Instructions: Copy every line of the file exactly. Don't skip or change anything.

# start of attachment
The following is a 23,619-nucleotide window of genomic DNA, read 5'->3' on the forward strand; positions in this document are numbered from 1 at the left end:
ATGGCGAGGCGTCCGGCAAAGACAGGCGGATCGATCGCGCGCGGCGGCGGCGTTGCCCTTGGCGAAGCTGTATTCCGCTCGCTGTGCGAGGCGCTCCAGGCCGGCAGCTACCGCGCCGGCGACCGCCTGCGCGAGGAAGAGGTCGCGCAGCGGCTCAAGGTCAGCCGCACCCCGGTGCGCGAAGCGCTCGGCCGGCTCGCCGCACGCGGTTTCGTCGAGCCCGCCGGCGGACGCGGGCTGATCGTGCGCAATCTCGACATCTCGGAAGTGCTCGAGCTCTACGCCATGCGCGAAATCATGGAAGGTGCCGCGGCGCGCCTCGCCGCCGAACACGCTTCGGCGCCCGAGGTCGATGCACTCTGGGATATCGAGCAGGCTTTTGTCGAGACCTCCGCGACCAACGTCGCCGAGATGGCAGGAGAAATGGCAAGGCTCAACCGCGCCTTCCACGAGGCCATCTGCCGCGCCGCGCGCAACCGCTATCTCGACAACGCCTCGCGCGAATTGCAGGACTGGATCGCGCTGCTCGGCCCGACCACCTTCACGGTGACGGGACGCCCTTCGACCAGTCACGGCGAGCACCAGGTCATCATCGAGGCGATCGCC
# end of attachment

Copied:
The following is a 23,619-nucleotide window of genomic DNA, read 5'->3' on the forward strand; positions in this document are numbered from 1 at the left end:
ATGGCGAGGCGTCCGGCAAAGACAGGCGGATCGATCGCGCGCGGCGGCGGCGTTGCCCTTGGCGAAGCTGTATTCCGCTCGCTGTGCGAGGCGCTCCAGGCCGGCAGCTACCGCGCCGGCGACCGCCTGCGCGAGGAAGAGGTCGCGCAGCGGCTCAAGGTCAGCCGCACCCCGGTGCGCGAAGCGCTCGGCCGGCTCGCCGCACGCGGTTTCGTCGAGCCCGCCGGCGGACGCGGGCTGATCGTGCGCAATCTCGACATCTCGGAAGTGCTCGAGCTCTACGCCATGCGCGAAATCATGGAAGGTGCCGCGGCGCGCCTCGCCGCCGAACACGCTTCGGCGCCCGAGGTCGATGCACTCTGGGATATCGAGCAGGCTTTTGTCGAGACCTCCGCGACCAACGTCGCCGAGATGGCAGGAGAAATGGCAAGGCTCAACCGCGCCTTCCACGAGGCCATCTGCCGCGCCGCGCGCAACCGCTATCTCGACAACGCCTCGCGCGAATTGCAGGACTGGATCGCGCTGCTCGGCCCGACCACCTTCACGGTGACGGGACGCCCTTCGACCAGTCACGGCGAGCACCAGGTCATCATCGAGGCGATCGCC